What's the difference between a JavaScript object and a UML/Java object?

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In standard OO, as defined by UML, and instantiated by Java, there is a certain concept of object. What's the difference between this classical concept of objects and a JavaScript object?

JavaScript objects are different from classical OO/UML objects. In particular, they need not instantiate a class. And they can have their own (instance-level) methods in the form of method slots, so they do not only have (ordinary) property slots, but also method slots. In addition they may also have key-value slots. So, they may have three different kinds of slots, while classical objects (called "instance specifications" in UML) only have property slots.

JavaScript objects can be used in many different ways for different purposes. Here are five different use cases for, or possible meanings of, JavaScript objects:

  1. A record is a set of property slots like, for instance,

    var myRecord = { firstName:"Tom", 
                     lastName:"Smith", age:26}
  2. A map (or 'hash map' or 'associative array') is a set of key-value slots. It supports look-ups of values based on keys like, for instance,

    var numeral2number = {"twenty one": 21, 
                          "twenty two": 22, 
                          "twenty three": 23}

    which associates the integer value 21 with the key "twenty one", "22" with "twenty two", etc. Notice that a key need not be a valid JavaScript identifier, but can be any kind of string (e.g. it may contain blank spaces).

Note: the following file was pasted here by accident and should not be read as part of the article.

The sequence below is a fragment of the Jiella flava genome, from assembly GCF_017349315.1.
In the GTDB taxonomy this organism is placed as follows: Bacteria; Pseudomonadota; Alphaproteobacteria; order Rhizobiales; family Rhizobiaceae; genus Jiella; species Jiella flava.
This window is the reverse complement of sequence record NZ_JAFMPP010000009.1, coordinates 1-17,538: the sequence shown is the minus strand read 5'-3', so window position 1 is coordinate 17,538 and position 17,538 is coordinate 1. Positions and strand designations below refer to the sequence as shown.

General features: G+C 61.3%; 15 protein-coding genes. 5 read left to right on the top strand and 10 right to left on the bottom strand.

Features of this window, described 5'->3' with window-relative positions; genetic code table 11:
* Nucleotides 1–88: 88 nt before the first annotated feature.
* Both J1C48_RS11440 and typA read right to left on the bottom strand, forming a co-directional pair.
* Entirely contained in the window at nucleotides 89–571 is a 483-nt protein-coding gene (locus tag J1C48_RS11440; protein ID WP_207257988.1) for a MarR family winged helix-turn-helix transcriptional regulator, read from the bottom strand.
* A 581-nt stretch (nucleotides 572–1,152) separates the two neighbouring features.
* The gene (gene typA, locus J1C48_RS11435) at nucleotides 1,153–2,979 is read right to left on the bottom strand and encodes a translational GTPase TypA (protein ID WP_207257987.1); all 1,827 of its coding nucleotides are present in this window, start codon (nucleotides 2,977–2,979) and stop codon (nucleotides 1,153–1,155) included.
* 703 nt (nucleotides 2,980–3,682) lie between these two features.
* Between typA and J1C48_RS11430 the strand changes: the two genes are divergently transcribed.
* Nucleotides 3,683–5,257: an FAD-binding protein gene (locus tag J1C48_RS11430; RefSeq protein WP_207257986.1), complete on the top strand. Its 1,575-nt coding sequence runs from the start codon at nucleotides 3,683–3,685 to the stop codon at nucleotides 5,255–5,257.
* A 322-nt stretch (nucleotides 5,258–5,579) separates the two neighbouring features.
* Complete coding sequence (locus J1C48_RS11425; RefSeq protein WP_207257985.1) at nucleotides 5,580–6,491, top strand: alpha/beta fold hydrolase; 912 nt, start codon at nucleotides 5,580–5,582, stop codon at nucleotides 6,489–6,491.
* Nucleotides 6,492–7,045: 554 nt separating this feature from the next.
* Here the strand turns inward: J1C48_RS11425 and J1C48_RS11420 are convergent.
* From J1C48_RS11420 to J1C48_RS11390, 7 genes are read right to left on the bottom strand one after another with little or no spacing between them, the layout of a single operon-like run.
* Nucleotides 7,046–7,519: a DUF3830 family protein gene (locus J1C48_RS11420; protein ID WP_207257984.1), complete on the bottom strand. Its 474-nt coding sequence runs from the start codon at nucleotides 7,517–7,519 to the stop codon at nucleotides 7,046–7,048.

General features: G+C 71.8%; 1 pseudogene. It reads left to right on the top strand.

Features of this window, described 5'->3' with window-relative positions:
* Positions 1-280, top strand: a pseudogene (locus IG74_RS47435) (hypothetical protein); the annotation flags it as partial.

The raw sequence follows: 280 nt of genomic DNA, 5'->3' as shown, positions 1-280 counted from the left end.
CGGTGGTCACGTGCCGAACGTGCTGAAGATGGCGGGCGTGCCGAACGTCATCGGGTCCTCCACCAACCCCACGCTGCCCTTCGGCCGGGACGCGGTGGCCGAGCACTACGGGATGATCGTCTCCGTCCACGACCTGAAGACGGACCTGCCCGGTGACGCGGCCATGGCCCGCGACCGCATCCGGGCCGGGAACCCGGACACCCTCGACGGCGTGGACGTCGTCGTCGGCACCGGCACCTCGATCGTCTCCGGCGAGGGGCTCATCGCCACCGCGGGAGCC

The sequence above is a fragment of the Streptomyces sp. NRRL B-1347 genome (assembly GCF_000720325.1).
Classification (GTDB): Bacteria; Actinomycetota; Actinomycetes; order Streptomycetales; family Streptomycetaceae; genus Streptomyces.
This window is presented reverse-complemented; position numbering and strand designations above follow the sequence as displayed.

3. An untyped object does not instantiate a class. It may have property slots and method slots like, for instance,

    var person1 = {  
      lastName: "Smith",  
      firstName: "Tom",
      getInitials: function () {
        return this.firstName.charAt(0) + 
  4. A namespace may be defined in the form of an untyped object referenced by a global object variable, the name of which represents a namespace prefix. For instance, the following object variable provides the main namespace of an application based on the Model-View-Controller (MVC) architecture paradigm where we have three subnamespaces corresponding to the three parts of an MVC application:

    var myApp = { model:{}, view:{}, ctrl:{} };
  5. A typed object o that instantiates a class defined by a JavaScript constructor function C is created with the expression

    var o = new C(...)

    The type/class of such a typed object can be retrieved with the following introspective expression (however, unfortunately, not in IE):

    o.constructor.name  // returns "C"

    Such a typed object may 'inherit' methods from the prototype object, or from the prototype chain, of its constructor. This is similar to inheritance in class-based OO languages.

JavaScript objects can also be used to emulate enumeration types and factory-based classes. You can read more about this in the first chapter of my book on Engineering Frontend Web Apps with Plain JavaScript.